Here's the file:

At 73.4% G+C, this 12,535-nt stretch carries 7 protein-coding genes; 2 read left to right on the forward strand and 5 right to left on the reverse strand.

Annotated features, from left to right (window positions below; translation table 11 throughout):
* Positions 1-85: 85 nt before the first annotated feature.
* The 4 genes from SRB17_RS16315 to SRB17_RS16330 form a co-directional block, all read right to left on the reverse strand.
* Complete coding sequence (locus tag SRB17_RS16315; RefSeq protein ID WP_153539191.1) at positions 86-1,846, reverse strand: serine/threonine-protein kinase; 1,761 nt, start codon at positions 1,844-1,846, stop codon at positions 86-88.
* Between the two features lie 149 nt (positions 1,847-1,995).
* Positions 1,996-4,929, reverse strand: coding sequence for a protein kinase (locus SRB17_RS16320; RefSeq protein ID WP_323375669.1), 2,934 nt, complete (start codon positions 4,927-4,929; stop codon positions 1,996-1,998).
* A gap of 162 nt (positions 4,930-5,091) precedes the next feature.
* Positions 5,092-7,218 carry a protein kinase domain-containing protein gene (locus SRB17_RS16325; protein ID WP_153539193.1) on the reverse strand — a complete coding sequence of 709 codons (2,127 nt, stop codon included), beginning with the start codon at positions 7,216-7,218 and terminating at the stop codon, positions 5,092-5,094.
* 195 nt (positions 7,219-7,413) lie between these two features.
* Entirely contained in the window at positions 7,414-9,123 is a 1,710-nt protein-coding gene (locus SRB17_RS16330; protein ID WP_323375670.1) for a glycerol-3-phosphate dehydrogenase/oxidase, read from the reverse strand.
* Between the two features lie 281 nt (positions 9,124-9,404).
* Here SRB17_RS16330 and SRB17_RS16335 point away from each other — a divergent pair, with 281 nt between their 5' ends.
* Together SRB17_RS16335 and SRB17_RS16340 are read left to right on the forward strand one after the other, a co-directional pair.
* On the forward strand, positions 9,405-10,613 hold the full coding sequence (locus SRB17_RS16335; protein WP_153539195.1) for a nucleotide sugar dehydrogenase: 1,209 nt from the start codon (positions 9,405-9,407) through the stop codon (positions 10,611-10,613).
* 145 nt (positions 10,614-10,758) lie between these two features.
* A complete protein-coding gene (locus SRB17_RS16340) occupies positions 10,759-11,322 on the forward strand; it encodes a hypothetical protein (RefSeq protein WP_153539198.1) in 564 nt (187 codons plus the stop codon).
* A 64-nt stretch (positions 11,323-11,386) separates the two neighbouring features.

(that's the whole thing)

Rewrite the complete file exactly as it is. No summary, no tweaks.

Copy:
At 73.4% G+C, this 12,535-nt stretch carries 7 protein-coding genes; 2 read left to right on the forward strand and 5 right to left on the reverse strand.

Annotated features, from left to right (window positions below; translation table 11 throughout):
* Positions 1-85: 85 nt before the first annotated feature.
* The 4 genes from SRB17_RS16315 to SRB17_RS16330 form a co-directional block, all read right to left on the reverse strand.
* Complete coding sequence (locus tag SRB17_RS16315; RefSeq protein ID WP_153539191.1) at positions 86-1,846, reverse strand: serine/threonine-protein kinase; 1,761 nt, start codon at positions 1,844-1,846, stop codon at positions 86-88.
* Between the two features lie 149 nt (positions 1,847-1,995).
* Positions 1,996-4,929, reverse strand: coding sequence for a protein kinase (locus SRB17_RS16320; RefSeq protein ID WP_323375669.1), 2,934 nt, complete (start codon positions 4,927-4,929; stop codon positions 1,996-1,998).
* A gap of 162 nt (positions 4,930-5,091) precedes the next feature.
* Positions 5,092-7,218 carry a protein kinase domain-containing protein gene (locus SRB17_RS16325; protein ID WP_153539193.1) on the reverse strand — a complete coding sequence of 709 codons (2,127 nt, stop codon included), beginning with the start codon at positions 7,216-7,218 and terminating at the stop codon, positions 5,092-5,094.
* 195 nt (positions 7,219-7,413) lie between these two features.
* Entirely contained in the window at positions 7,414-9,123 is a 1,710-nt protein-coding gene (locus SRB17_RS16330; protein ID WP_323375670.1) for a glycerol-3-phosphate dehydrogenase/oxidase, read from the reverse strand.
* Between the two features lie 281 nt (positions 9,124-9,404).
* Here SRB17_RS16330 and SRB17_RS16335 point away from each other — a divergent pair, with 281 nt between their 5' ends.
* Together SRB17_RS16335 and SRB17_RS16340 are read left to right on the forward strand one after the other, a co-directional pair.
* On the forward strand, positions 9,405-10,613 hold the full coding sequence (locus SRB17_RS16335; protein WP_153539195.1) for a nucleotide sugar dehydrogenase: 1,209 nt from the start codon (positions 9,405-9,407) through the stop codon (positions 10,611-10,613).
* 145 nt (positions 10,614-10,758) lie between these two features.
* A complete protein-coding gene (locus SRB17_RS16340) occupies positions 10,759-11,322 on the forward strand; it encodes a hypothetical protein (RefSeq protein WP_153539198.1) in 564 nt (187 codons plus the stop codon).
* A 64-nt stretch (positions 11,323-11,386) separates the two neighbouring features.